Rhode Island Turnpike and Bridge Authority - History
Portsmouth Patch - Travel Back in Time: Mt. Hope Bridge

Comments

Popular posts from this blog

Abandoned Interstate 95 - Newburyport, Massachusetts

What is now a popular recreational trail in the northeastern Massachusetts city of Newburyport was once a northbound alignment of Interstate 95, and before that, part of a relocated US 1. A trip down this 1.1 mile long abandoned section of highway shows a road that was left mostly intact, complete with the original pavement, curb cuts and pavement markings. But there is a story about how this highway became a trail...

Originally conceived to be part of a relocated US 1, the stretch of road that is now the abandoned section of I-95 in Newburyport was part of a highway that was constructed between 1951 and 1954 from modern day US 1 in Danvers, Massachusetts and ended just south of the state border between Massachusetts and New Hampshire in Salisbury, Massachusetts. The highway was originally constructed with three 12-foot wide lanes in each direction, although the rightmost lane eventually became a hard shoulder for the road. The highway was not Relocated US 1 for long, as it became I…

Interstate 5; the West Side Freeway

The past four years I've frequently driven the entirety of Interstate 5 in San Joaquin Valley and Sacramento Valley.  I-5 from Wheeler Ridge north to a segment near of Woodland is known as the "West Side Freeway."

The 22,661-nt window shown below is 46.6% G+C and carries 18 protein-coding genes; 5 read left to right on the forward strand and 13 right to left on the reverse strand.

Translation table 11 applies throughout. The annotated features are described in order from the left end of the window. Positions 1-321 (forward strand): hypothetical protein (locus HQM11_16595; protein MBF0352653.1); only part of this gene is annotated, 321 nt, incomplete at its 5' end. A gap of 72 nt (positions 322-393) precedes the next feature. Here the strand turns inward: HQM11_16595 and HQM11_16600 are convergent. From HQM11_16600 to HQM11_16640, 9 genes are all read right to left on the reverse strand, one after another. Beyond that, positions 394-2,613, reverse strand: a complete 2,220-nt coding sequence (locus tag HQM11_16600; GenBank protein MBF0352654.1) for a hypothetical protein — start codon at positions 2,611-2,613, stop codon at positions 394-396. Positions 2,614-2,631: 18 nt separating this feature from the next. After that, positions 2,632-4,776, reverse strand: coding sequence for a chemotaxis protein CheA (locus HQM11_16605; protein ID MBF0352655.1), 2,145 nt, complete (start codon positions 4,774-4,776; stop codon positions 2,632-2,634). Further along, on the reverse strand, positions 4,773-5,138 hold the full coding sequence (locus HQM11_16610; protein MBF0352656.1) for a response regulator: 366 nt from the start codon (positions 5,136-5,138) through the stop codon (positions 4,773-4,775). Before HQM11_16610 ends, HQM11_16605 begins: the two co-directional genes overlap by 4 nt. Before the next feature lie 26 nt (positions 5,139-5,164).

The West Side Freeway segment of I-5 refers to an approximately 330 mile portion of the highway from the split with CA 99 at Wheeler Ridge north to the convergence with I-505 near Woodland.







Part 1; the history of the West Side Freeway and the split of I-5W/I-5E

In the 1947 Interstate plan I-5 was to be routed up US 99 where it would have split into I-5W and I-5E in Modesto.  I-5W was to planned to use the following current state highways: 

-  Modern CA 132 west to I-580.
-  Modern I-580 west to I-80.
-  Modern I-80 east to I-505.
-  Modern I-505 to I-5.

As the second Interstate System was being drafted the path of I-5 was shifted to the western part of San Joaquin Valley which was planned as Legislative Route 238.  I-5W was planned to split from I-5 at the p…

Old Stage Road; the "real" El Camino Real and predecessor route to US Route 101 on the San Juan Grade

This past month I stopped in San Juan Bautista to hike the Juan Bautista De Anza Trail on the closed Old Stage Road.  Old Stage Road as part of the Spanish El Camino Real to cross the Gabilan Range between San Juan Bautista and Salinas Valley.



Part 1; the history of El Camino Real and Old Stage Road

The Gabilan Range between what is now San Juan Bautista and Salinas Valley was first explored during the second Juan Bautista De Anza Expedition of Las Californias.  While the De Anza expedition likely crossed very close to the present alignment of Old Stage Route their exact path isn't clear.  Juan Bautista De Anza noted the following in his journal while passing near present day San Juan Bautista on March 24, 1776:

"In the valley we saw many antelopes and white grey geese.  In the same valley we found an arroyo...and then came to a village in which I counted about twenty tule huts.  But the only two people we saw were two Indians who came out to the road and presented us with thr…